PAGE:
To ascertain the alterations in cerebral oxidative and energy metabolism that occur during hypothermic circulatory arrest, nitrous oxide-anesthetized, paralyzed, and artificially ventilated newborn dogs were surface cooled to 18-20°C, after which their hearts were arrested with KC1. At 10, 30, 60, and 105 min of circulatory arrest, their brains were prepared by in situ freezing for the regional analysis of glycolytic intermediates and high-energy phosphate reserves. Hypothermia alone was associated with optimal preservation of labile metabolites in brain, even in caudal brainstem and cerebellum, compared with barbiturate-anesthetized littermates. After onset of hypothermic circulatory arrest, glucose decreased progressively in cerebral cortex, caudate nucleus, hippocampus, and subcortical white matter to negligible levels by 30 min. Pyruvate increased transiently (+50%) at 10 min, whereas lactate increased and plateaued (10-11 mmol/kg) at 30 min. The disproportionate increases in pyruvate and lactate resulted in a progressive rise in the lactate/pyruvate ratio. Phosphocreatine fell precipitously to <0.5 mmol/kg in all structures, with a preservation of ATP for the first 10 min of cerebral ischemia. Thereafter, ATP decreased to <0.1 mmol/kg in cerebral cortex and between 0.1 and 0.2 mmol/ kg in caudate nucleus, hippocampus, and white matter. Total adenine nucleotides (ATP + ADP + AMP) were partially depleted by 30 min in the gray matter structures but were unchanged from control for 60 min in white matter. The findings showed a direct correlation between preservation of cerebral energy stores during hypothermic circulatory arrest and the selective resistance of subcortical white matter to ischemic damage. However, no such correlation existed for the hippocampus, in which other factors must influence the resistance of this structure to ischemic injury during hypothermia.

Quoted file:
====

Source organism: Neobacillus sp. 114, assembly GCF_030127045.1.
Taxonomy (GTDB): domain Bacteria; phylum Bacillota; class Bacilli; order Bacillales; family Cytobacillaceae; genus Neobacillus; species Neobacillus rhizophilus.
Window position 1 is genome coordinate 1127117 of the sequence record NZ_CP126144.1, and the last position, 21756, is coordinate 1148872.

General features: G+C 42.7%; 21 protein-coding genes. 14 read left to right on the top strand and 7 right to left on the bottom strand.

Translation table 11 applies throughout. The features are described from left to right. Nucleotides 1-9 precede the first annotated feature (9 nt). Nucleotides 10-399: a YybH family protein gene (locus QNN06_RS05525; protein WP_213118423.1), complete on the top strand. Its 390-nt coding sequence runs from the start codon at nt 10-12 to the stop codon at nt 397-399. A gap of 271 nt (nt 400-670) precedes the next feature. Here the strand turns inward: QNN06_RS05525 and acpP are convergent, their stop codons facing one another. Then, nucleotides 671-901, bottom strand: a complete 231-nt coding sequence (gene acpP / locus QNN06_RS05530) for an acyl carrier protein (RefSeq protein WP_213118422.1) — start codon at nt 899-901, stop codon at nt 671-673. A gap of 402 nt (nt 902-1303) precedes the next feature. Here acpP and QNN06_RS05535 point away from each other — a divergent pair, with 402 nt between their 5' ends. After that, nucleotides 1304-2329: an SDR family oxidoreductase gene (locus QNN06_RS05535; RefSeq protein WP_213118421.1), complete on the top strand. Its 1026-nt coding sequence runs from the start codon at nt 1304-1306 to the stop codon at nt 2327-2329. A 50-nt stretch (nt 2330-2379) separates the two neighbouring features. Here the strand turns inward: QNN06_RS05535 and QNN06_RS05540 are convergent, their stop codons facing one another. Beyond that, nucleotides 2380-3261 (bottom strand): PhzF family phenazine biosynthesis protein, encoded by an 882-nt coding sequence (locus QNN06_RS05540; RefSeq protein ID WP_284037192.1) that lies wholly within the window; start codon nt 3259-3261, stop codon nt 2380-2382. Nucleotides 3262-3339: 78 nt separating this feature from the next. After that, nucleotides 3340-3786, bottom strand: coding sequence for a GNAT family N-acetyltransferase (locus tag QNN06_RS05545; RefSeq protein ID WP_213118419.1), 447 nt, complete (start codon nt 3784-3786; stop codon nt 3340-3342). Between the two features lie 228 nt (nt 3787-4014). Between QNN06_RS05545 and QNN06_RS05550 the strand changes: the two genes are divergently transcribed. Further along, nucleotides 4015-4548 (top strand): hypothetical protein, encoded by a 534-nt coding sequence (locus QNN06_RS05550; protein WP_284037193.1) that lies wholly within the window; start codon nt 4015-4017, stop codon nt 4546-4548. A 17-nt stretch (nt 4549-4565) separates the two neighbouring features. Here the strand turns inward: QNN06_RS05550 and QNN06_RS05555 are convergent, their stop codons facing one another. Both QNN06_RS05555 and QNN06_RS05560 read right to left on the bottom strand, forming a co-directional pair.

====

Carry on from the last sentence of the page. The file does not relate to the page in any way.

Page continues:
All Science Journal Classification (ASJC) codes
- Pediatrics, Perinatology, and Child Health